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Taking private browsing to the next level.


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#16 OP +warwagon

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Posted 13 November 2009 - 19:56

You can disable dns caching : cmd> net stop dnscache

Private browsing can not be achieved on a shared/public computer, however. Simply because you wouldn't know what's running on that computer, a simple keylogger (legit software or malware) will be logging every keystroke... other scenarios/threats exist.

If its your own computer, then there's no need for portable FF or a pen-drive. If you're paranoid, full system encryption will mitigate physical access, some VPN solution will mitigate remote access.


Lets say someone wanted to look up porn on their computer. But their family at times also uses their machine. Why couldn't they use portable firefox on a true crypt encrypted thumbstick just to look up their porn, yet still have the benifits of history, cache and favorites and cookies. When they are done looking up porn they dis mount and pull the thumbstick out of the computer. So no traces will ever be found by a family member.

That's just one example.


#17 _V_

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Posted 13 November 2009 - 20:22

Lets say someone wanted to look up porn on their computer. But their family at times also uses their machine. Why couldn't they use portable firefox on a true crypt encrypted thumbstick just to look up their porn, yet still have the benifits of history, cache and favorites and cookies. When they are done looking up porn they dis mount and pull the thumbstick out of the computer. So no traces will ever be found by a family member.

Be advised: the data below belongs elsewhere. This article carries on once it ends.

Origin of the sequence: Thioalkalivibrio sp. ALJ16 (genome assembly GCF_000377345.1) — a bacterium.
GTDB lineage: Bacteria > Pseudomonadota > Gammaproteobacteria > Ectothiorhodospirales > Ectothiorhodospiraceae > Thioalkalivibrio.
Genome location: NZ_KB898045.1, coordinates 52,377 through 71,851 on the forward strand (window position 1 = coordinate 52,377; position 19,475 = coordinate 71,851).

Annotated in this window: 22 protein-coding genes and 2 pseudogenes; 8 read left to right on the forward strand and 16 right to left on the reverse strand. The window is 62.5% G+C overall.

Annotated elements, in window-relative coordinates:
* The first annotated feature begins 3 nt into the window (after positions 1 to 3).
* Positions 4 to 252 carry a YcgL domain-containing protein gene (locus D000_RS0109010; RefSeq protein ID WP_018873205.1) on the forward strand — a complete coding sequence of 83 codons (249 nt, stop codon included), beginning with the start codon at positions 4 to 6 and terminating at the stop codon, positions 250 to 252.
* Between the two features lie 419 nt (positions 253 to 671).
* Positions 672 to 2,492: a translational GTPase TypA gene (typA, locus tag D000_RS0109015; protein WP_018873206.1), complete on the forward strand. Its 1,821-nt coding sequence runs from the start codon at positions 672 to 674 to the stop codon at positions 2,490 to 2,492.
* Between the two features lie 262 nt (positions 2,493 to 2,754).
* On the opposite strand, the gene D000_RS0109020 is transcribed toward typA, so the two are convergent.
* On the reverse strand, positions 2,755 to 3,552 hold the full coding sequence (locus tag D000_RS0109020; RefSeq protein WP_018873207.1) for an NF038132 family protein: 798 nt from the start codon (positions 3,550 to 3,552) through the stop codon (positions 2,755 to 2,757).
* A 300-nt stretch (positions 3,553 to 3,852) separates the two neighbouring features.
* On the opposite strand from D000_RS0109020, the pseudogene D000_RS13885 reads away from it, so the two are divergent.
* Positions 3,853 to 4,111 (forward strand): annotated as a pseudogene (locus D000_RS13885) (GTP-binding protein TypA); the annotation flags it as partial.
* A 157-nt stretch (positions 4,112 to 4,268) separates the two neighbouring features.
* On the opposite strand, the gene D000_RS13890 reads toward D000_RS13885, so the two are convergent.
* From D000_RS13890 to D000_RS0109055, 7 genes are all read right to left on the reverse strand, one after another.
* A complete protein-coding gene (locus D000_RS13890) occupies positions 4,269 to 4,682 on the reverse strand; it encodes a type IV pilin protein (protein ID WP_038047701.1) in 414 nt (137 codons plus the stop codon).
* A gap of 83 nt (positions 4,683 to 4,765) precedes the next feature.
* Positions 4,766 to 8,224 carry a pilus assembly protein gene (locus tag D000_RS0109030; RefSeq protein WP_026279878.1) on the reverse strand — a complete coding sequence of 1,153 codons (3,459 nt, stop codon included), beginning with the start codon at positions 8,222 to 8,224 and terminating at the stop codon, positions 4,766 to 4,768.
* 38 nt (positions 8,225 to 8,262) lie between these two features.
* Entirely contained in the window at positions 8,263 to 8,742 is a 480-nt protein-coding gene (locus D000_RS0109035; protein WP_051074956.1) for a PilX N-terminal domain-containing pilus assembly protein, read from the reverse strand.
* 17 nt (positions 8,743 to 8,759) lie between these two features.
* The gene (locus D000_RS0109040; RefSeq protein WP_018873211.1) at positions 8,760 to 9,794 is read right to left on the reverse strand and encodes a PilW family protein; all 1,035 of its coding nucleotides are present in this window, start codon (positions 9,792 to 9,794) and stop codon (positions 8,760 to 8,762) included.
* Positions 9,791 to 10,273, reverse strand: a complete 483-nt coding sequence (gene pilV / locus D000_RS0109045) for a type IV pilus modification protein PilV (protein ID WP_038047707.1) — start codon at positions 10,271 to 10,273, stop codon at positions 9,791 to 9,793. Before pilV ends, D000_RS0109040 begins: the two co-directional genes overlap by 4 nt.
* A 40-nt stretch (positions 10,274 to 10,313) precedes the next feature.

That's just one example.


That's a shared computer still. No guarantees you're not being spied over by your parents/kids. You'll have to do some serious forensics on that computer every time you think about plug-in in that pen-drive. A shared computer is not private.

#18 +Xinok

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Posted 13 November 2009 - 23:25

If you're on a shared computer, the best thing to do is to boot into a separate OS. Install the OS onto a separate partition or device (flash drive). Then encrypt it and configure it to use a proxy / VPN.

#19 OP +warwagon

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Posted 13 November 2009 - 23:41

All good suggestions but i'm happy with the results this method provides.

#20 _V_

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Posted 14 November 2009 - 13:18

All good suggestions but i'm happy with the results this method provides.


The problem with this kind of methods, is that it gives a false sense of privacy.

Another scenario: You're out of town, you needed to do some private browsing (say, book a flight through PayPal), you head to a shared computer, you roll in your live Linux CD with on-the-fly full encrypted pen-drive, setup access to your (home) VPN server, and begin your browsing. Once done, you disconnect from your VPN Server, dismount the pen-drive, eject the CD and head away happily. There should be no way your data have been compromised with that much of cautious measures, right ?! Wrong. You have missed the hardware key-logger installed inside the keyboard or attached to the keyboard's cable...etc.